Sunday, July 29, 2012

Browne on Kuhn

Gregory M. Browne is the author of Necessary Factual Truth (University Press of America, 2001), the inspiration for the title of this blog.  He offers these comments on my recent reviews here and here of Thomas Kuhn’s Structure of Scientific Revolutions.

Kuhn makes some good points, most of which are a reaction to the philosophy of science of the Logical Positivists.  But both the Logical Positivists and Kuhn share faulty assumptions that lead them to misunderstand what I call “Deep Kinds”. 

In short, they are unaware of the existence of Deep Kinds, or at least are unaware that some kinds have deep essences—that is, deep sets of necessary attributes, more than what one may be aware of any given time, more than what one learns when one learns the meaning of the term referring to them, more than what one may put in a short definition or concept.  Such are most kinds in chemistry and biology, such as gold and horses.   These have attributes that it took as much investigation to discover—the atomic structure of gold and the DNA of horses—which nonetheless were as necessary to the kinds as the known attributes we had put in our dictionary definitions.  Aristotle understood this, but this was forgotten in the reaction to Scholasticism and not rediscovered, by most philosophers, until the work of Hilary Putnam and Saul Kripke in the 1970s.  Ayn Rand realized this truth independently, and, through Leonard Peikoff, influenced me to elaborate the idea and gives this type of kinds a name.

In the interlude, the doctrine that only defining attributes are necessary, and that definitions are just the short “Nominal Definitions” that we find in dictionaries, whose function is merely to express meaning and not summarize knowledge, prevailed by the early 20th century reign of the Logical Positivists.  So “All triangles have 3 sides” was considered necessary (but non-factual, because it expressed a conventional definition), but “Gold has 79 protons” was not considered necessary (though admittedly factual).

But by the 1930s it was seen that this simple model was inadequate, even by many disciples of the Logical Positivists.   The Ordinary Language philosophers came up with “cluster concepts” and “family resemblance concepts”, and in general “open textured” concepts, W. V. Quine came up with a holistic view of knowledge, and others extended this to a holistic theory of meaning.  Meaning and knowledge came to be widely seen as relative to a conceptual scheme.  And Kuhn concluded that scientists with different conceptual schemes or different “paradigms” could sometimes not communicate, because what was said in one scheme or paradigm was incommensurable with what was said another, and that they were not talking about the same things, because the meanings and references of their terms differed.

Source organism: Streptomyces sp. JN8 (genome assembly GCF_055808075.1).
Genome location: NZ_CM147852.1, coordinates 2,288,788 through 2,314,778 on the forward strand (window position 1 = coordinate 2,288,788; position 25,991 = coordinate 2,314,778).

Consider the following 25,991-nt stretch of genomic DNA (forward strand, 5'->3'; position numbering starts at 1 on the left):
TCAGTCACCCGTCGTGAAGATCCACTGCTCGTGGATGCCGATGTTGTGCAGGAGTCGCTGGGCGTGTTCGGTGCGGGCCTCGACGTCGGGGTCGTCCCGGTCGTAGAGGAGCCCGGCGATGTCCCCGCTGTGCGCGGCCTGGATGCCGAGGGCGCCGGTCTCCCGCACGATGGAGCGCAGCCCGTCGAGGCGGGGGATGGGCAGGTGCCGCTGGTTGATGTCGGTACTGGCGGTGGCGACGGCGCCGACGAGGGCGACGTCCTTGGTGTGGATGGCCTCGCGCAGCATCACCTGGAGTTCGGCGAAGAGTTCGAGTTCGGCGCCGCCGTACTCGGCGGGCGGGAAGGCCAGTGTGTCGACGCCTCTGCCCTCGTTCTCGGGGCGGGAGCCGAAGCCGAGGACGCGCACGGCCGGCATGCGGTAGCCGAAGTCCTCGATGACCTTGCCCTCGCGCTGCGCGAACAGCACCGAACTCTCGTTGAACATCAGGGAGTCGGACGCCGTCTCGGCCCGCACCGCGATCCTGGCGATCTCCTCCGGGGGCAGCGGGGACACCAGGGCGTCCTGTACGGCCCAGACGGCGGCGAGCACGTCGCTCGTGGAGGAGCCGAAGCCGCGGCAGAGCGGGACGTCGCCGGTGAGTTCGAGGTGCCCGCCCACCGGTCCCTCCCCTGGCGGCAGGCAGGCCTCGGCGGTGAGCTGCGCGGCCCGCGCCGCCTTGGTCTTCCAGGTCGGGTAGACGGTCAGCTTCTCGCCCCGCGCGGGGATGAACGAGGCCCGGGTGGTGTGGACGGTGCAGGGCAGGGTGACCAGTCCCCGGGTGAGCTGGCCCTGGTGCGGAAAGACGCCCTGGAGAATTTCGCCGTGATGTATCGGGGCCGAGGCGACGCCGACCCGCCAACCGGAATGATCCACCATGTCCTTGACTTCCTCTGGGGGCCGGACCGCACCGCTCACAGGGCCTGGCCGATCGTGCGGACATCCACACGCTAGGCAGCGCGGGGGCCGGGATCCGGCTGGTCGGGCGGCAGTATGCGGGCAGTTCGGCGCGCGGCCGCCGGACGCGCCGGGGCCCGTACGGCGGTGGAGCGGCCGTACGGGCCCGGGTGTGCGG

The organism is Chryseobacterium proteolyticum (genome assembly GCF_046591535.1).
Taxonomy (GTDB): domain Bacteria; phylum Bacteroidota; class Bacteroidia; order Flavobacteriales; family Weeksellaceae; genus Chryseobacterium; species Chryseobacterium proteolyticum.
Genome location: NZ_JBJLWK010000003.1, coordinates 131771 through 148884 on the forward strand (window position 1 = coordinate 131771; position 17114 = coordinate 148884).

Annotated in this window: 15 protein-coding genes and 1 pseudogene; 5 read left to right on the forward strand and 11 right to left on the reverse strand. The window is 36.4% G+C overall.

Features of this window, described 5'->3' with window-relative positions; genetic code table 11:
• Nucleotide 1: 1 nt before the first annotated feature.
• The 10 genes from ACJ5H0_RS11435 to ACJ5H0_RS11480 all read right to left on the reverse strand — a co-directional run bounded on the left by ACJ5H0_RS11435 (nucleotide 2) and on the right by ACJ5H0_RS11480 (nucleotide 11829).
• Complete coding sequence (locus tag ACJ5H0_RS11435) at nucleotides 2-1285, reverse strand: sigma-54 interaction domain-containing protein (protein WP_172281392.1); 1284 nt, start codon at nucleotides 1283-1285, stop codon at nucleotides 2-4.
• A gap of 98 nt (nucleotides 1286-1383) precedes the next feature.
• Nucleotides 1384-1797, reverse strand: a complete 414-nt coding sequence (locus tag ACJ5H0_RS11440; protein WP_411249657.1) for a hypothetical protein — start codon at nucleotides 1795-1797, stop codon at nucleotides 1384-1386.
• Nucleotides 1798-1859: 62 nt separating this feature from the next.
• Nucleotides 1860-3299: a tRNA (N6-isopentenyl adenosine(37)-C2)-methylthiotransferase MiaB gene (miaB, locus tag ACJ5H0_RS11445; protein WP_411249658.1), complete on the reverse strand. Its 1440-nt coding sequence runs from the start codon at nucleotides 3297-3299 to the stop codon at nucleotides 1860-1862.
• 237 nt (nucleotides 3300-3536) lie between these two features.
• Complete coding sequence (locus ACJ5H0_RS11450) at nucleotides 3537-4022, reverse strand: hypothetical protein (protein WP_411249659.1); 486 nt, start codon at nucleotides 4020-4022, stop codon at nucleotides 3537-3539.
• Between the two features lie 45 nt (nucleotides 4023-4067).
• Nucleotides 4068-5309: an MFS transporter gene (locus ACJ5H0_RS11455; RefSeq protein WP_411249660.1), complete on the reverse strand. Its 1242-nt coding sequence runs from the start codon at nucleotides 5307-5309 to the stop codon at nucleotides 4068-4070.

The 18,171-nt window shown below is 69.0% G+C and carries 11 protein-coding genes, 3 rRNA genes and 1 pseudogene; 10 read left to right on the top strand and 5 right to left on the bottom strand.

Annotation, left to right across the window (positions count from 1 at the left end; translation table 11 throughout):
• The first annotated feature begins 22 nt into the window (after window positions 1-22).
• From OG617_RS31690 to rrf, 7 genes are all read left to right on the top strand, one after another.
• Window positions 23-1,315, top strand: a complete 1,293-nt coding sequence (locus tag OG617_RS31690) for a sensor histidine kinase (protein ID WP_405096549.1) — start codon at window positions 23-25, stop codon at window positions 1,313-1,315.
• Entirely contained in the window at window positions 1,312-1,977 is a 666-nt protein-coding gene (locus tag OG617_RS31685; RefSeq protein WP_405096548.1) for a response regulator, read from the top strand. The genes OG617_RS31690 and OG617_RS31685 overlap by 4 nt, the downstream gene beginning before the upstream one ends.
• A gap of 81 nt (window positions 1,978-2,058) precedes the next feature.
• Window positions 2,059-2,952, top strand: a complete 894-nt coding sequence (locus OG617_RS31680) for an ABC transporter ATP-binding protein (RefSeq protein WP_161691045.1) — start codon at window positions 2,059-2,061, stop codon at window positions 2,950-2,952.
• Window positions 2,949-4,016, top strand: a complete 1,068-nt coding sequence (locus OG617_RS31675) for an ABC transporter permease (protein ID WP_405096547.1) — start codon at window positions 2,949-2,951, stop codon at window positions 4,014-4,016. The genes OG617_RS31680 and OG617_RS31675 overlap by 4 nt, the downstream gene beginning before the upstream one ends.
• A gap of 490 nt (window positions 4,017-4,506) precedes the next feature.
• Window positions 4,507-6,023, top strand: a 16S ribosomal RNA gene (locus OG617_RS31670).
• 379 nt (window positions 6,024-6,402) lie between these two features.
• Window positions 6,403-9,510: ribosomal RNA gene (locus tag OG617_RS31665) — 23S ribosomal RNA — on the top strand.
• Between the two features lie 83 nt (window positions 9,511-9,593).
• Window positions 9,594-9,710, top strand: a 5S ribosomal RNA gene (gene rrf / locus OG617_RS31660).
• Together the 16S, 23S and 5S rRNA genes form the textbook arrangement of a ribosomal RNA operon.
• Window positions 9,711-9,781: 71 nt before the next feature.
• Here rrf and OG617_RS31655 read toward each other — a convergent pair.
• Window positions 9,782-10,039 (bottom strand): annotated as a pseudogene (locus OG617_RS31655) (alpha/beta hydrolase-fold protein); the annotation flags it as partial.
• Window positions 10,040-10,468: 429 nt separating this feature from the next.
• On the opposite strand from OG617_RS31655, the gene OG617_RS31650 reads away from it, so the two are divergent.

However, the later Putnam and Kripke rejected this, as he said that the scientists in different paradigms were talking about the same things, that their terms had the same referents, the “natural kinds” (Deep Kinds) even though their definitions might differ.  So scientists from ancient Greece on down who talked of gold were talking of the same kind of thing, the same natural kind with the same essence.
 
And Rand avoided the mistakes too, since she did not consider that what was excluded from the definition was not necessary, and insisted that new discoveries need not invalidate old theories but rather can add to our knowledge.

Nonetheless, Kuhn deserves credit for exposing some of the weaknesses in Logical Positivist philosophy of science.

Dr. Browne and I met at Eastern Michigan University.  I was walking the halls waiting for a criminology class to begin and I saw “Ayn Rand” written on the blackboard at the end of a couple of columns of philosophers starting with Thales.  Over the semester, I stood outside and eventually took a seat to watch the lectures.  He now teaches online for Yorktown University in Denver.

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